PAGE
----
As part of a broader nonproliferation strategy that we devised last year, we held discussions with two major Chinese companies – the China North Industries Corporation (NORINCO) and the China Great Wall Industries Company (CGWIC) – both of whom have been sanctioned repeatedly in the past for proliferation-related activities. We have made absolutely clear to these entities that any trade in technologies useful in WMD programs or delivery systems would constitute proliferation-related behavior, and would subject them to possible future sanctions. We also continue to make it clear to them that any conventional arms transfers to countries such as North Korea and Iran are equally unacceptable. But, we have indicated that their decision to cease such proliferation activity would be recognized by the United States. A commitment to end their proliferation-related activity and concrete, positive action towards this end would likewise increase prospects that Western companies and international financial institutions would have no concerns in developing broad economic and trade ties with these Chinese companies.

The response of NORINCO and CGWIC has been very encouraging. Both companies have adopted comprehensive internal compliance programs and are implementing policies to ensure that inadvertent transactions do not occur. NORINCO, for example, has committed to refrain from selling armaments to North Korea or Iran and claims to have turned down over $100 million in potential contracts with sanctioned regimes. And there are indications that the positive results are not limited only to these two companies. I fully anticipate that if tangible benefits of a solid nonproliferation record begin to accrue, additional Chinese companies will seek to emulate the nonproliferation policies of NORINCO and CGWIC.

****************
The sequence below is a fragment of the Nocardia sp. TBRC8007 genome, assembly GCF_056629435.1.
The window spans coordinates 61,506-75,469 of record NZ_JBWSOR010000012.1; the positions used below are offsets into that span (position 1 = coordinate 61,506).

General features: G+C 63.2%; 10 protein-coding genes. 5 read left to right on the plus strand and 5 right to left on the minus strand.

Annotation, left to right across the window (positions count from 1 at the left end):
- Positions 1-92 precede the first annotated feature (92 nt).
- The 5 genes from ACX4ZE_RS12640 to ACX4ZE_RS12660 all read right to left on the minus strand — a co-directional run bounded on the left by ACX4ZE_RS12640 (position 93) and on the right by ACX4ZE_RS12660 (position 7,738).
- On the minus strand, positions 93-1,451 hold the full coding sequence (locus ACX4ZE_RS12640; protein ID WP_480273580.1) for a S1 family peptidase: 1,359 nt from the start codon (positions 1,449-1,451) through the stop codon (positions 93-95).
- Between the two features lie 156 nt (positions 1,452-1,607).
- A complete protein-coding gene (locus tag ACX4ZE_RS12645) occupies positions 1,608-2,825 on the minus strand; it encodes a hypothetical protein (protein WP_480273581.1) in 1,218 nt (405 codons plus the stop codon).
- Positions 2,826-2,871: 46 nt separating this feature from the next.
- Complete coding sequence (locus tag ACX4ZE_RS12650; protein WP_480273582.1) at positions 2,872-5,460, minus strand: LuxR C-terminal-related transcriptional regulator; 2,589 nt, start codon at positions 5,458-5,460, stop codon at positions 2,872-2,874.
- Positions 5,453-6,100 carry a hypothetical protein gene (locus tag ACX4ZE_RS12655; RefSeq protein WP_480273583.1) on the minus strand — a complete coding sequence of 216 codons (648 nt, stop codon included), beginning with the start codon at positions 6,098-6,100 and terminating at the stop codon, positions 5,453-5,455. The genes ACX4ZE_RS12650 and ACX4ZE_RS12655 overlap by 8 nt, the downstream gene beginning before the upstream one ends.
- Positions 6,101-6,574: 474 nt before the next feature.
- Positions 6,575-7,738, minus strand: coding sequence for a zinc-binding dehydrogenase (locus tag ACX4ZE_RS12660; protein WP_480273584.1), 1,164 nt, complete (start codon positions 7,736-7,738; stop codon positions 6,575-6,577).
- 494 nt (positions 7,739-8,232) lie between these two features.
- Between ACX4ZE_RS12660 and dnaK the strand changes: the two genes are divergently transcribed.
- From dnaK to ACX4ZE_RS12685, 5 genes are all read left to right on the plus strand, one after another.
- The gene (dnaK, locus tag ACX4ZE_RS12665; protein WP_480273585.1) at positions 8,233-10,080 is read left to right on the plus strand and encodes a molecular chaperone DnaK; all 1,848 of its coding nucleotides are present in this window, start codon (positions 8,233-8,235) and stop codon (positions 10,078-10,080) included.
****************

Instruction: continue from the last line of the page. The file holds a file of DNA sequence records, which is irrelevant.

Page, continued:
This effort is, of course, only in its early stages. We need to ensure that these entities actually perform as they have pledged. We need to make sure they do not simply spin-off their proliferation-related activity to subsidiaries or sister companies so that the problem remains under another guise. And, these companies need to demonstrate that they are committed to the path of good corporate citizenship over the long haul. However, the possible impact of success would be dramatic. To have a commitment from a company such as NORINCO, a firm that has been sanctioned seven times since 2001, to get out of the proliferation business is a very positive development and one that could serve as an example to other Chinese companies. I am guardedly optimistic that our efforts can bring about meaningful results.

The United States will continue to press China to implement effectively its export control regulations, eliminate loopholes, and reign in the proliferation activities of certain companies. And we will continue to work with Chinese entities that have a serious desire to become good corporate citizens of the international business community. Continued proliferation by Chinese entities to countries of concern is neither in U.S. interests, nor China’s. Working together, we can build upon our shared commitment to ensure an end to such proliferation activity.